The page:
Catching up with Parker to talk about catching waves and creating a unique style.Snapshots
My journey into photography began in 2020 when I spent two weeks in quarantine with COVID. Forced to separate from my wife and infant son for their safety, I was left to isolate in a small room alone while sick. It was a harrowing experience, but what emerged was the opportunity to reflect on what direction I wanted my life to continue on in. I passed the time researching cameras and photography and it quickly became clear that I could combine two of the most creative forms of expression there are: surfing and photography.
Initially, I began shooting what I was living as a surfer; chasing a-frame and barreling waves, intense cutbacks from surfers and the perfect wave crashing at sunset. As a consumer of surf culture for over two decades, I recognized that my early shots followed the conventional pattern of surf photography. Instead of capturing predictable images, I pushed myself to capture out of the box angles and pictures. This perspective is what motivates me to embrace shots that embody a sense of oddity and bewilderment and look for the mysterious happenstances that take place in the ocean daily. It’s forced me to really step back from the norm, slow things down and find the smaller moments.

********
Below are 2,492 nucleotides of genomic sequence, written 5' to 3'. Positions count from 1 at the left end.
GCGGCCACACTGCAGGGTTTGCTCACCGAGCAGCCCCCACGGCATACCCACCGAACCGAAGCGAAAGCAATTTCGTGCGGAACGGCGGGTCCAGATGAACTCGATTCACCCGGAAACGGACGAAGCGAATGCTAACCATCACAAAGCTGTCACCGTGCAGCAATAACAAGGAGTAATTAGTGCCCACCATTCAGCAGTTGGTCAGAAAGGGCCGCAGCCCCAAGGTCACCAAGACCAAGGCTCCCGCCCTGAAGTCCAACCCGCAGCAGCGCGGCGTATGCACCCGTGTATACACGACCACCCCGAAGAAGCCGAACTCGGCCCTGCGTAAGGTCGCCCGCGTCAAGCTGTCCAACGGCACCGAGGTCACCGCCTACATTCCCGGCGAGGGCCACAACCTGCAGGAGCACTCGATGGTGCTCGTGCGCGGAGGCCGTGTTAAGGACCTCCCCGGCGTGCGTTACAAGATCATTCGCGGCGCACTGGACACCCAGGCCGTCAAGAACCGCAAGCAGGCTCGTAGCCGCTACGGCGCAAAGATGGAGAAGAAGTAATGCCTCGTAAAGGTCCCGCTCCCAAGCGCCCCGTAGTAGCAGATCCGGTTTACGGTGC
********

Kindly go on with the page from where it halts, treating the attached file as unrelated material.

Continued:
Chasing waves as a surfer is far different than chasing waves as a photographer – once captured by my camera, I get to relive that wave’s crisp details, colors, and perfect imperfections.
The biggest lesson I have I learned is when to prioritize lighting over good surf conditions. The eager surfer in me often jumped the gun to go when the tide, wind or swell period were at optimal conditions; but often that sacrificed ideal lighting conditions due to the time of day. I had to readjust my surfer mindset to prioritize better lighting for my shots. With that came the sense of adjusting my expectations of “the ideal shot.” I learned to quickly let go and embrace whatever the ocean revealed. When you get held under the water by a large wave, you must learn to surrender so your body can relax in those stressful moments to conserve oxygen. Through surrendering to my own expectations, I have been able to get some pretty fun shots that aren’t as commonplace in surf photography.
The two are mutually exclusive so I have to give up surfing days for photography days and vice versa. Just like a surfer knows how to pick a beach to catch that day’s best swell, I use that same knowledge to pick the beach to capture the right conditions for the type of shot I’m chasing. A lot of time and precious light can be wasted if you don’t know the coastline and conditions well. But even when conditions are just right, there is still an element of luck and surprise every time I take my camera out.
Sometimes it leaves me feeling like I’m missing out on one or the other. Except for those rare days where I can start my water session surfing and end it with photography. That’s my perfect day.